Thursday, June 13, 2013

How much power is there in PowerCube?

How much power does a PowerCube produce? There are several versions of PowerCube, with various engines. For example, my unfinished PowerCube IV will have a Briggs and Stratton 37 horse engine. When I'm done I have no idea how much power it will generate. I don't know what sorts of load it will be able to move, or how fast it will be able to move them.

Videos of LifeTrac are impressive, but I'm an engineer. What will it be able to do? How will I know if my PowerCube is subpar or by some fluke perfect? I belive that PowerCube VI is under development, but can't tell you if the new designs are more powerful than the old ones. (I also can't speak to reliability but that's another story.) If OSE is going to rapidly iterate on its designs then it needs to know when an iteration is better.

I understand that Tom is putting a bigger engine into version VI. How much better will it be? What is success?

OSE needs a simple fixture to measure hydraulic power output under various conditions. I'd suggest the initial design allow the independant control of at least two variables: load, and fluid capacity. I'm not sure what it would need to measure, but suspect that measuring pressure drop over the load could stand in for power manifested. A more complete design would also measure absolute pressures, and flow rate.

Here is a possible implementation. A non-load bearing cylinder (the kind that stores fluid when expanding) in parallel with a needle valve. A pressure valve before and after the needle valve. Expanding the cylinder would decrease the level of the hydraulic tank. Tightening the needle valve would simulate a load.

As a complete novice in hydraulic design, I'm sure the above is wrong. However the concept holds. We can measure any PowerCube with such a fixture and can definitively show progress (or its absence). Finally, such a fixture may be very useful in diagnosing failure modes in the PowerCube (such as stalling.)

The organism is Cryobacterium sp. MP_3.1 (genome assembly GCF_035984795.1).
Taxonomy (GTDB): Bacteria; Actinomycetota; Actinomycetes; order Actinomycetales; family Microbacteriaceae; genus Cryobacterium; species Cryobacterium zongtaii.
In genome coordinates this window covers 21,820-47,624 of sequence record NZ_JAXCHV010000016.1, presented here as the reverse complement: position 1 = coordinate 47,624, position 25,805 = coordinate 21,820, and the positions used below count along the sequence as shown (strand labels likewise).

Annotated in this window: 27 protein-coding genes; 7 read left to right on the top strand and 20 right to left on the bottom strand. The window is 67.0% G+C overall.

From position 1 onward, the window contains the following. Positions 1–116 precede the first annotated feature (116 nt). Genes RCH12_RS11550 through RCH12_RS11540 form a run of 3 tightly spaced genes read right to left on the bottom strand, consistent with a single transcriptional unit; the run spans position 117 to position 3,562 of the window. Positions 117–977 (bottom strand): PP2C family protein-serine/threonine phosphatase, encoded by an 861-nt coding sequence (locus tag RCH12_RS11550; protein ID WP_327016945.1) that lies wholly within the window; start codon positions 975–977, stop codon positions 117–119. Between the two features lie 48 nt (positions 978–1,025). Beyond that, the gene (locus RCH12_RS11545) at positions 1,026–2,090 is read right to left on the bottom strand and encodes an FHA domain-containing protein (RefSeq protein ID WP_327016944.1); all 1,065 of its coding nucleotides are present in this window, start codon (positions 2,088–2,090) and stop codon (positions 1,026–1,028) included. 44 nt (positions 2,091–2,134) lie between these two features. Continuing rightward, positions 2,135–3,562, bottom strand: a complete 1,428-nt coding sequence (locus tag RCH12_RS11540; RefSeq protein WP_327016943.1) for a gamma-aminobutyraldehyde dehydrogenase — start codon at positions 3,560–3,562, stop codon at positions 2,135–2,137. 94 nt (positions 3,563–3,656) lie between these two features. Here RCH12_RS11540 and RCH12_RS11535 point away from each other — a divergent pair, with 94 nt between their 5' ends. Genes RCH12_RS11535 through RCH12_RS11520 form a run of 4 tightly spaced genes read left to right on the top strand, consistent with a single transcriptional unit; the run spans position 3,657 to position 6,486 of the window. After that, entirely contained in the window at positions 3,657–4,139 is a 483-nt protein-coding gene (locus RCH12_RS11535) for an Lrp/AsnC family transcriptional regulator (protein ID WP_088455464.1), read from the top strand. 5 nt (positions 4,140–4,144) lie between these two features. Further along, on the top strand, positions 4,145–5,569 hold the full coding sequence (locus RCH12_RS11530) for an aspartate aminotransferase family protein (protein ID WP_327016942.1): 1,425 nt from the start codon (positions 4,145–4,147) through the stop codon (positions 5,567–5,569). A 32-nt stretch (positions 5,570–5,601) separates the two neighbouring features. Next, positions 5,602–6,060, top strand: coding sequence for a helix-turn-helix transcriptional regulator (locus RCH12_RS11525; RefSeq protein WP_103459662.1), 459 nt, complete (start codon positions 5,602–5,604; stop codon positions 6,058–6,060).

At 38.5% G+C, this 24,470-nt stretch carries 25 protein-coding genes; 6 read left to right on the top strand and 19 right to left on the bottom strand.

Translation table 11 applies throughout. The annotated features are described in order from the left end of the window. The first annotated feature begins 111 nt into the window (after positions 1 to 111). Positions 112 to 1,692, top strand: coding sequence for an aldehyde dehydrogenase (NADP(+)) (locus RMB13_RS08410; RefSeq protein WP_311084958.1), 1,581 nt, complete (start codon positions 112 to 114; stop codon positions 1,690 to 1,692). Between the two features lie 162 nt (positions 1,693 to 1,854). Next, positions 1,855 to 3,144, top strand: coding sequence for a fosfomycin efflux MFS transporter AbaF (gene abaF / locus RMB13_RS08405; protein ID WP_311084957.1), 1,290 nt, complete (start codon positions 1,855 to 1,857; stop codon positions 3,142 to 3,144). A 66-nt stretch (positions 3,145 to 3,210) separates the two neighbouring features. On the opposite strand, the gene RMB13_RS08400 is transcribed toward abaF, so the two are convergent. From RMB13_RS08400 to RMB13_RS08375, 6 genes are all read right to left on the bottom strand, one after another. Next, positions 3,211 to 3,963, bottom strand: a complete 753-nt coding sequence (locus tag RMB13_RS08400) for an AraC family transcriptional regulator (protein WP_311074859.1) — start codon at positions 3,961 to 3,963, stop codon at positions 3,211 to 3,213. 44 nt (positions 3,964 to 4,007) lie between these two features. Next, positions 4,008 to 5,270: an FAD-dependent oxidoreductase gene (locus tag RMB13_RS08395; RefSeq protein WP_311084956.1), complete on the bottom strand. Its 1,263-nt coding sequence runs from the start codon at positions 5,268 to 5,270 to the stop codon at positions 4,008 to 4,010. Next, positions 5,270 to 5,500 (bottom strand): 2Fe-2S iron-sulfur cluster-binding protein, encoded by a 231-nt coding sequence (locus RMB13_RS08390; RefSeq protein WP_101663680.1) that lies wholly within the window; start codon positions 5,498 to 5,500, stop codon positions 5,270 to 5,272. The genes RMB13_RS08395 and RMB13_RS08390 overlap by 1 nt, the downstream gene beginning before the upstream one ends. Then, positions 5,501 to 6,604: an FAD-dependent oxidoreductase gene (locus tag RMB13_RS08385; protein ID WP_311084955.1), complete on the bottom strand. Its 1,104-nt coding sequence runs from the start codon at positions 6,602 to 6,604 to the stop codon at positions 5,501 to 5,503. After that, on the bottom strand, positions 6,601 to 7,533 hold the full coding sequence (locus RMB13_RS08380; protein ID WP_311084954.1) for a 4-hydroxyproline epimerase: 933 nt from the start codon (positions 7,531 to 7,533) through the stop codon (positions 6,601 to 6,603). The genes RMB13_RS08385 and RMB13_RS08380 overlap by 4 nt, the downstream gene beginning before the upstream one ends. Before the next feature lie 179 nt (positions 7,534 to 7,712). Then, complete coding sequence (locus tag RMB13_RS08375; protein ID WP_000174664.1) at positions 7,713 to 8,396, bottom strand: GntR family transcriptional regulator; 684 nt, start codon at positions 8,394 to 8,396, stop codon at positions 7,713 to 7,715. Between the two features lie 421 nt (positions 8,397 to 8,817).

I'd love to see some data on what the earlier PowerCubes can do and how they measure up to the new ones!

Thursday, February 21, 2013

Perhaps the glut of STEM workers is fueling the open source economy?

America has too many Science, Technology, Engineering, and Math experts. There aren't enough jobs for our high tech graduates. You may not think so, but the story is coming out. Perhaps having a lot of highly trained, unemployed people isn't all bad though. There are a number of great movements that rely on voluntary donation of technical work. Opensource Ecology is only one of many.

These projects wouldn't be going anywhere if they didn't have people with the time and energy to work on them. I suspect that a lot of the work is coming from STEM workers who are under employed. This would be somewhat ironic. The story that there aren't enough STEM workers appears to be intentionally woven by large employers in order to depress labor costs. If that's so, then what a surprise to find competing products on the market made by the workforce they've tricked.

Monday, July 16, 2012

Some possibly contentious thoughts on copyright law.

After reading a Forbes article about Megaupload and copyright law, I had some thoughts that have to do with copyright. I think they are relevant to the 'open hardware/software' movement. Keep in mind that these thoughts are mine alone and are not the statements of Open Source Ecology.

To me there are two kinds of things that can be created. The first is kind of thing can be reproduced for approximately zero cost (like music and text). The second type requires human or material cost of meaningful quantity to reproduce (like clothes and books). These two types I'll call Type Zero and Type One respectively. I can't think of anything that have used to be Type Zero and is now Type One. Can you think of anything? However, many things were Type One and are now Type Zero-- thanks Technology! The written word, engineering drawings, images, music and video are all examples.